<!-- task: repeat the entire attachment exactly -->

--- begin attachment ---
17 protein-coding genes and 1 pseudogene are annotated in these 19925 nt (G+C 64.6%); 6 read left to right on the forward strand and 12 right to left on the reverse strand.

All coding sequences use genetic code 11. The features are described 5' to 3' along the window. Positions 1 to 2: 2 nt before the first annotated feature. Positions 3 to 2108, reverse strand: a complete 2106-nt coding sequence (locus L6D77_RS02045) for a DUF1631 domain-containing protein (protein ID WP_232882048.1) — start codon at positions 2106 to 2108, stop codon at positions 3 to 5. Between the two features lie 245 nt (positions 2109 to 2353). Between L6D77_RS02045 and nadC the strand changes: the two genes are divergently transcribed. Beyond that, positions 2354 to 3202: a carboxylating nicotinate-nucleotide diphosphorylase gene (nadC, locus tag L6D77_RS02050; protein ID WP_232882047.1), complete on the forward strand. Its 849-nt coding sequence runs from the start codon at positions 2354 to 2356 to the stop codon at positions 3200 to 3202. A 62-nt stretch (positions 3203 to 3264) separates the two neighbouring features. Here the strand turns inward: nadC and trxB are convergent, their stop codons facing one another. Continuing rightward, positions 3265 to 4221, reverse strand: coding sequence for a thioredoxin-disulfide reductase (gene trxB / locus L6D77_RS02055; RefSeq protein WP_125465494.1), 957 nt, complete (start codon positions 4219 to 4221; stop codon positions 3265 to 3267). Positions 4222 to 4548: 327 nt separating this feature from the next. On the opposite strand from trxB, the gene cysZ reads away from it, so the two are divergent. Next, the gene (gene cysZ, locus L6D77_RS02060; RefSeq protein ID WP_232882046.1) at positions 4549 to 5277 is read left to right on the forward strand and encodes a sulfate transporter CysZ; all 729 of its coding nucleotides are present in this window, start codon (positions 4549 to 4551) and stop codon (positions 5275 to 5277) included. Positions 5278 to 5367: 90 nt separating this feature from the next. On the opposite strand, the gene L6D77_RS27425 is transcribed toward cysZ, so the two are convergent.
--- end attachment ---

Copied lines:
17 protein-coding genes and 1 pseudogene are annotated in these 19925 nt (G+C 64.6%); 6 read left to right on the forward strand and 12 right to left on the reverse strand.

All coding sequences use genetic code 11. The features are described 5' to 3' along the window. Positions 1 to 2: 2 nt before the first annotated feature. Positions 3 to 2108, reverse strand: a complete 2106-nt coding sequence (locus L6D77_RS02045) for a DUF1631 domain-containing protein (protein ID WP_232882048.1) — start codon at positions 2106 to 2108, stop codon at positions 3 to 5. Between the two features lie 245 nt (positions 2109 to 2353). Between L6D77_RS02045 and nadC the strand changes: the two genes are divergently transcribed. Beyond that, positions 2354 to 3202: a carboxylating nicotinate-nucleotide diphosphorylase gene (nadC, locus tag L6D77_RS02050; protein ID WP_232882047.1), complete on the forward strand. Its 849-nt coding sequence runs from the start codon at positions 2354 to 2356 to the stop codon at positions 3200 to 3202. A 62-nt stretch (positions 3203 to 3264) separates the two neighbouring features. Here the strand turns inward: nadC and trxB are convergent, their stop codons facing one another. Continuing rightward, positions 3265 to 4221, reverse strand: coding sequence for a thioredoxin-disulfide reductase (gene trxB / locus L6D77_RS02055; RefSeq protein WP_125465494.1), 957 nt, complete (start codon positions 4219 to 4221; stop codon positions 3265 to 3267). Positions 4222 to 4548: 327 nt separating this feature from the next. On the opposite strand from trxB, the gene cysZ reads away from it, so the two are divergent. Next, the gene (gene cysZ, locus L6D77_RS02060; RefSeq protein ID WP_232882046.1) at positions 4549 to 5277 is read left to right on the forward strand and encodes a sulfate transporter CysZ; all 729 of its coding nucleotides are present in this window, start codon (positions 4549 to 4551) and stop codon (positions 5275 to 5277) included. Positions 5278 to 5367: 90 nt separating this feature from the next. On the opposite strand, the gene L6D77_RS27425 is transcribed toward cysZ, so the two are convergent.